Are you old enough to recall when there was an interest income deduction of $100 ($200 for a couple) We lost that in the 70s when interst rates exploded.

  • AMT-is-unfair

    Overall a balanced show but I think it missed a key component by not considering AMT. Many earners who live in high cost of living regions can not take advantage of the deductions they highlighted in the show. The tax code does not take into account the relative cost of living in different places and 100k in one US state may may leave a family with much more disposable income than another based on COL, state tax rates, and price of housing (rent or mortgage payments).

    Simplicity and fairness is key. Treat all forms of income equally and get rid of the AMT and mortgage deduction. I feel that the deduction of state & local taxes is fair (why pay tax on money that you can’t use?) and those who live in no tax states should not be able to deduct their sales tax.

  • Baba Perelah

    The program was useful in showing effects of tax laws on taxpayers in different economic circumstances, but lacked nuances within categories. For example, a middle class retired person might be living on money saved during working years, but may not have opportunities to earn more, and may even have been displaced or enticed from the workforce early by company policies. Therefore, while I would agree (as the program seemed to suggest) that income earned from working should be treated at least as favorably as income from capital gains, rates could be capped in relation to total income. That way moderate income retirees living on interest, dividends and capital gains from their or a spouse’s prior earnings would not have to pay more taxes than is reasonable on their annual income.

  • sean

    i can see the poorer classes not having to pay taxes, but why should they receive money they never paid in? It seems the middle class, which is disappearing, has to pay the most… another note is that it is the consumer that creates jobs not the rich…

  • sgtwyo

    Your program was nice introduction to the inequities and complexity of our tax code. Digging a little deeper you would have found that (1) Social Security taxes (FICA) are not tax deductible so FICA taxes are part of your taxable income when you are working, (2) when your Social Security benefits are calculated a significant amount is redistributed from middle and higher-income recipients to low-income recipients, and (3) after you start receiving benefits up to 85% of Social Security benefits are included in taxable income for many middle income recipients. Triple taxation. With regard to the wealthy with dividend income, please note that they may also face triple taxation. First dividends generally come from corporate profits that have been taxed at the corporate rates. Then the dividends are taxed for wealthy tax payers at the 20% rate on their individual tax returns, and finally when a wealthy person dies with a large estate, their estate can be taxed again with death taxes. Triple taxation. How does this all work out in terms of fairness? Beats me! Your point that the tax code is far too complex and needs revision is spot on. Maybe then we could form an intelligent opinion if it is fair.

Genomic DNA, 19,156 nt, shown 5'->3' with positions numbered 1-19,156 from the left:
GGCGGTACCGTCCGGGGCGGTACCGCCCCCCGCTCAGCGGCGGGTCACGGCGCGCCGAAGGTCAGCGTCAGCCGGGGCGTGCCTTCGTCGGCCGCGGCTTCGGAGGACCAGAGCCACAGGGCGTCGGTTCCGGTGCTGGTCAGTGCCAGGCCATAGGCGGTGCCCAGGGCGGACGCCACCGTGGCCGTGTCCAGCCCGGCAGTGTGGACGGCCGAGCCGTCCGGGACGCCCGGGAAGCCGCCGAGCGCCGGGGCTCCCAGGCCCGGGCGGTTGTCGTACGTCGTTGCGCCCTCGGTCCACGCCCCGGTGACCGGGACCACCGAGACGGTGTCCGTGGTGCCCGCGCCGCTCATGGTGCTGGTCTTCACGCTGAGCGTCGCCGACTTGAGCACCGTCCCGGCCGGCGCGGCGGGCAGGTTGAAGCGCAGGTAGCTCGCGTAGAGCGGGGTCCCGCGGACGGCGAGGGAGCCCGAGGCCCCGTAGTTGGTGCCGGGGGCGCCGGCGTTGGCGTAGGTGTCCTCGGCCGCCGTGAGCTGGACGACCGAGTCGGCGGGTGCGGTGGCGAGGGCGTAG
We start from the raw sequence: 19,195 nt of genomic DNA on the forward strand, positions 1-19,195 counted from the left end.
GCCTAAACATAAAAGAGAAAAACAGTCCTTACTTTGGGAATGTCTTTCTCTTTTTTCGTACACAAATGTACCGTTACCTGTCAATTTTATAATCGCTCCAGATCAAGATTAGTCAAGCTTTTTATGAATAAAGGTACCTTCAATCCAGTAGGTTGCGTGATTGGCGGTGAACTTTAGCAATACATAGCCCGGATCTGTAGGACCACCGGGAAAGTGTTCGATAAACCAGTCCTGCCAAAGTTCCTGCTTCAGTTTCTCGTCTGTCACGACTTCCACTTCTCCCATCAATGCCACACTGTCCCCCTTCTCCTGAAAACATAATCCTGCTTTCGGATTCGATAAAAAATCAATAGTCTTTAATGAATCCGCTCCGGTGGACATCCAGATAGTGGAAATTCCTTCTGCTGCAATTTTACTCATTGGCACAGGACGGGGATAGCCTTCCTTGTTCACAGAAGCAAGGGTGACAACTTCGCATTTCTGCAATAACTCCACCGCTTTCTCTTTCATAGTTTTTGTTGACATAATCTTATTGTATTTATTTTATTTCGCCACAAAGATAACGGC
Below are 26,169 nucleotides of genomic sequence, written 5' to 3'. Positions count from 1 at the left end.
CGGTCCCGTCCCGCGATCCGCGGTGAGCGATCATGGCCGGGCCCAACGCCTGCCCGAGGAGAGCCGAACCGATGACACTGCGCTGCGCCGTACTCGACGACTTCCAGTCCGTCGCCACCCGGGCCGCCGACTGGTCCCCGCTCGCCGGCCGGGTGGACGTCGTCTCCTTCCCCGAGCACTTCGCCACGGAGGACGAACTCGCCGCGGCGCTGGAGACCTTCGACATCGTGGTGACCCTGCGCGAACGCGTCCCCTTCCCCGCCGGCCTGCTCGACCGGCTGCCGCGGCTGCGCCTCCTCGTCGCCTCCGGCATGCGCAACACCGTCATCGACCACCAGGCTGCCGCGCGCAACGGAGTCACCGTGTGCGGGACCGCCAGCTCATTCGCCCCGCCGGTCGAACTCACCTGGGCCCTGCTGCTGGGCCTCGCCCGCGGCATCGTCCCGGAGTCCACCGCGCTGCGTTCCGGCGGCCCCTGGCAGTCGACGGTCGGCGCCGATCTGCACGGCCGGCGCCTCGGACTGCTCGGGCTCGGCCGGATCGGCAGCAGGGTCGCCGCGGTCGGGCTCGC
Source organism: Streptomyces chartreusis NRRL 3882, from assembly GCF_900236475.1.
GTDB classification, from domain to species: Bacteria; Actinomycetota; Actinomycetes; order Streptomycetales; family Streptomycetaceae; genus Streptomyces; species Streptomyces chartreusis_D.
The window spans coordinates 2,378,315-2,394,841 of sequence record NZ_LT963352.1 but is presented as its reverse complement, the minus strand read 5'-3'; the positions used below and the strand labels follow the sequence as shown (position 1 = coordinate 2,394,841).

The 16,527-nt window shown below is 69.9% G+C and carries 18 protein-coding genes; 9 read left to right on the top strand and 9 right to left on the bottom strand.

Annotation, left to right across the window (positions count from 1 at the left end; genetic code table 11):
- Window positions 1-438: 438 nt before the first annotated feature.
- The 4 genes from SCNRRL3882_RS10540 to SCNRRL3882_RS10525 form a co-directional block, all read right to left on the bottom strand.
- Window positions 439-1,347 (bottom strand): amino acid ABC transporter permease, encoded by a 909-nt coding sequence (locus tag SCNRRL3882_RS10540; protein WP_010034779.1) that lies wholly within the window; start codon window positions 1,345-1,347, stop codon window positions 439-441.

• Matt

    As a union boilermaker working on power plants, oil refineries, and war ships. I watch these companies make millions per day. They pay less taxes than most people I know through loopholes and deception. They change there names to avoid legal problems. They say there main branch is over seas to avoid taxes. Never underestimate the power of greed!

  • edie groner

    Wonderful show on how our tax system affects wage earners at low, middle and high incomes including those at the top with capital gains lower tax rates. it is refreshing to hear someone from the 1% top income state that the wealthy should pay more taxes like himself. the explanation of how the earned income credit for the poor single woman with children makes it clear why we need it to fight poverty of families, and the working eletrician who sympathizes with poor single mothers as he had as a child, and at the same time holds tea paty views favoring the wealthy does not really understand how his tea party view puts him at a disadvantage in his desire to get ahead. I hope he learned something from listening to the wealthy taxpayer explain why he should be paying more taxes.

  • Diane Ramsey

    I love Mr. Schoenberg. He’s the progressive, and we need more like him.

  • Brett

    Capitol Gains rates (tax on inflation) could be taxed at income rates if equities value were adjusted for inflation.